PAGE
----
HOMEBREW Digest #4781 Thu 26 May 2005

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  Re: Sight Glass material (Kent Fletcher)
  Dunkel came out clear... (leavitdg)
  Glad press and seal (Jeff Adelsberger)
  Attn: Homebrew Suppliers ("Lemcke, Keith")
  re:festbier malts (Nathaniel Lansing)
  Dunkel came out clear? ("Spencer W. Thomas")
  re: festbier base malt help (Michael Owings)
  Cantillon Faro (Eric Schoville)
  Re: McMaster Shipping costs ("Michael O'Donnell")
  Faro ("Spencer W. Thomas")
  Re: festbier base malt help (Jeff Renner)
  McMaster Carr Orders ("Berggren, Stefan")
  Re: Festbier base malt help (Ricardo Cabeza)

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---------------------------------------------------------------------- Date: Wed, 25 May 2005 23:07:55 -0700 (PDT) From: Kent Fletcher <fletcherhomebrew at yahoo.com> Subject: Re: Sight Glass material Doug Moyer asked: > Now, how do I cut it to length without breaking it? A fine toothed hacksaw does just fine. Let the blade so the work, minimal pressure, and take it slow at the end. > Too bad acrylic can't handle the heat. A flourescent > pink sight glass on the HLT and a flourescent green > sight glass on the kettle would be groovy, baby! What ever blows your skirt up on the colors, but I still can't imagine why anybody would want a sight glass (more properly called a gauge glass) on a boil kettle? Very useful on an HLT, but teats on a boar for a kettle, if you ask me. Kent Fletcher Brewing in So Cal Return to table of contents
Date: Thu, 26 May 2005 05:58:08 -0400 From: leavitdg at plattsburgh.edu Subject: Dunkel came out clear... I made what approximates a Dunkel, and much to my surprise (not dismay, however) it came out clear. Here is the recipe: 5 lb Wheat malt 6 lb Pale malt 2 oz Caraffa I 1 lb Vienna malt 2 oz Special B a handfull of rice hulls 2 stage infusion (145 for 45 min, then heated to 155 for 1 hour), boosted to mashout/ 170 og was 1.061 fg was 1.012 yeast was 4th use of wlp300/ hefe 2 hour boil (low btu heat source): perhaps it was the hot break here that created a clear final product? 24 ibu's of Willamette and Brewers Gold. This tastes very good, so I am not complaining, but still I wonder why it came out clear? Darrell Happy Brewing! Return to table of contents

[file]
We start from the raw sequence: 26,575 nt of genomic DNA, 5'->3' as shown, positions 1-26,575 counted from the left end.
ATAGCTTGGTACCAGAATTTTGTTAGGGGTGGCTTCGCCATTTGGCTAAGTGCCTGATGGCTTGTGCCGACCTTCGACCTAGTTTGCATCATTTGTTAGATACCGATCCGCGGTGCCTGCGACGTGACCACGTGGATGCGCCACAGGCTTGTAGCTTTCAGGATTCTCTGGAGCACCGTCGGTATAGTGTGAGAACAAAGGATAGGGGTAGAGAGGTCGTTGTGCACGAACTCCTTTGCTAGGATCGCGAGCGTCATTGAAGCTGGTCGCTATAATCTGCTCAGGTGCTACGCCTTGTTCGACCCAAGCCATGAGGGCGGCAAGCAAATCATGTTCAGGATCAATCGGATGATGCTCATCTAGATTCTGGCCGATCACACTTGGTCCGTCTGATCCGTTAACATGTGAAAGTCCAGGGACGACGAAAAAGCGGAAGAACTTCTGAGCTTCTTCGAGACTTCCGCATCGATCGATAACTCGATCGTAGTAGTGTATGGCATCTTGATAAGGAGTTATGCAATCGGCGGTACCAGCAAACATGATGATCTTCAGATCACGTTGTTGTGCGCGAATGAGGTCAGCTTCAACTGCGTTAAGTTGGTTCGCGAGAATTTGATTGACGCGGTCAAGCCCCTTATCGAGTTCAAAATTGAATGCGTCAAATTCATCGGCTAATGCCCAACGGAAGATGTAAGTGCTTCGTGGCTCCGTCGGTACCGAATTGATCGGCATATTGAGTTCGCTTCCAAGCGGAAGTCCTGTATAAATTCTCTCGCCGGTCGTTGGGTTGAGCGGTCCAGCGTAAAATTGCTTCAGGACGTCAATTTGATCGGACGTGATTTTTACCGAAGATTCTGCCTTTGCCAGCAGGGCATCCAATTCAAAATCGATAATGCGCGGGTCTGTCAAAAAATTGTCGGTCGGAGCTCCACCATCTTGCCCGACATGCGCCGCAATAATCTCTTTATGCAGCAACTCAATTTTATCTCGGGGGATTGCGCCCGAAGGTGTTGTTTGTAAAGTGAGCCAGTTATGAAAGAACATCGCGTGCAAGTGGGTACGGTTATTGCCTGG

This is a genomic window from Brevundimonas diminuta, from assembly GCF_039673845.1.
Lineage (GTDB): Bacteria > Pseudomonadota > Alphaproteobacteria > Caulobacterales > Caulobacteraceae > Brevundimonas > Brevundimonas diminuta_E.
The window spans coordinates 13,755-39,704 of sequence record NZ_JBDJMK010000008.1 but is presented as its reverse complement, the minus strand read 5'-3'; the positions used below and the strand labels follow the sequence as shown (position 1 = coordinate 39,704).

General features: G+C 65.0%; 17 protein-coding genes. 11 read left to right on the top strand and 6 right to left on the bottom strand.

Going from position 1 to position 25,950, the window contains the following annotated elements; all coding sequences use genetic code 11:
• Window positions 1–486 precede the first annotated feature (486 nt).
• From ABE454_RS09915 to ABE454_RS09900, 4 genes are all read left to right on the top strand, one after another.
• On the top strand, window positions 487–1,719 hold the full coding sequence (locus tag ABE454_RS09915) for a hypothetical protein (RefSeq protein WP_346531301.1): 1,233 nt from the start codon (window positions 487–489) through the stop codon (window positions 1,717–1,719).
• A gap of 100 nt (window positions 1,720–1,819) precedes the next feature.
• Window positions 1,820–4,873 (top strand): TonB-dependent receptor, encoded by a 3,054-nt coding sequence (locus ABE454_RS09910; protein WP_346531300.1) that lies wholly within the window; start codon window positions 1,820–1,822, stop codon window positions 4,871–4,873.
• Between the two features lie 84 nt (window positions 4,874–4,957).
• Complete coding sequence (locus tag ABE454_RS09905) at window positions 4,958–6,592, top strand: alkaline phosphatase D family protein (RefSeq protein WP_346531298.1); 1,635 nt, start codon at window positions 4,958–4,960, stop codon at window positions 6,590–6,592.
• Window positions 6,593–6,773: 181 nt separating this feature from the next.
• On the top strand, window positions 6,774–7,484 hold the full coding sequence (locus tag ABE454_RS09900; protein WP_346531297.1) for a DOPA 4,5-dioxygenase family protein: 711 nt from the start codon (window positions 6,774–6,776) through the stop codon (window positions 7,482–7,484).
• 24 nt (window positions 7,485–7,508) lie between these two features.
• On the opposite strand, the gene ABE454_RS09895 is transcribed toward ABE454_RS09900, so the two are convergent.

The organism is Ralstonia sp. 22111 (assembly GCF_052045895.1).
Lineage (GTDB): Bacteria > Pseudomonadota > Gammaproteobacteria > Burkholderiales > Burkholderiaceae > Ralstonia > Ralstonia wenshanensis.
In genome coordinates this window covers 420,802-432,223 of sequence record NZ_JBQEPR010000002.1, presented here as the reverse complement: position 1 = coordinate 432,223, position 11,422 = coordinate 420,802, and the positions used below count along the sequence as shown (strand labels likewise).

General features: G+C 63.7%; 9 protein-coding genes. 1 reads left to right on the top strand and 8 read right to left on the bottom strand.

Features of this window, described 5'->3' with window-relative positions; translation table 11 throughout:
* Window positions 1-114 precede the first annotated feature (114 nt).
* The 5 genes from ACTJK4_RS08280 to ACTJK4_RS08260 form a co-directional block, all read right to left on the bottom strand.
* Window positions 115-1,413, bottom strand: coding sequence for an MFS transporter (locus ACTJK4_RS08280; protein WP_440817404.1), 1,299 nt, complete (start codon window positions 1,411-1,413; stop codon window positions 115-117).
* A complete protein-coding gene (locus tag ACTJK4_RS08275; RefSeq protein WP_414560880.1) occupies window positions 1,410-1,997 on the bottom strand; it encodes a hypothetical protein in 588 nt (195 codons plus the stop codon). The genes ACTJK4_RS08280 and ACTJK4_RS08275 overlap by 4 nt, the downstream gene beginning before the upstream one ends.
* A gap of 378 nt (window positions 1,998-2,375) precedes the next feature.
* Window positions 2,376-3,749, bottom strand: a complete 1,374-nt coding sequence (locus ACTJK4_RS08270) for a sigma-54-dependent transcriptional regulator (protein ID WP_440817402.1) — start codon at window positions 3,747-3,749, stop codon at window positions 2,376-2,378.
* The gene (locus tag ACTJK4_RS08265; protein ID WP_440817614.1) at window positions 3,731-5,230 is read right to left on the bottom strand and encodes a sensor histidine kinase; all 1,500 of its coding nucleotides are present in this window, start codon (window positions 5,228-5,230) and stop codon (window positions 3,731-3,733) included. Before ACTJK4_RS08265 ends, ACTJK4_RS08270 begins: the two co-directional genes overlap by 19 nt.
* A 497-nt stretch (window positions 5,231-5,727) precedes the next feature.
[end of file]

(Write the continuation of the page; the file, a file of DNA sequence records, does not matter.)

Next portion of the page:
Date: Thu, 26 May 2005 04:45:50 -0700 (PDT) From: Jeff Adelsberger <fuzzydodads at yahoo.com> Subject: Glad press and seal Stephen Johnson wrote: > I just saw an ad for a new Glad food storage product: Press and Seal > Freezer Wrap sheets that are designed to store food products in the > freezer. They are sheets of wrap that can be laid flat and the food item > placed in between, followed by pressing action that seals the two sheets > together. Has anyone tried these for use with storing hops that have > been opened from original packaging? Just curious as to how oxygen > permeable they might be... Its probably mostly user error but I've had bad experiences with the press and seal stuff. It is also difficult to tell when you have a good seal If I had to use something of that nature I'd take the bags firtst. Return to table of contents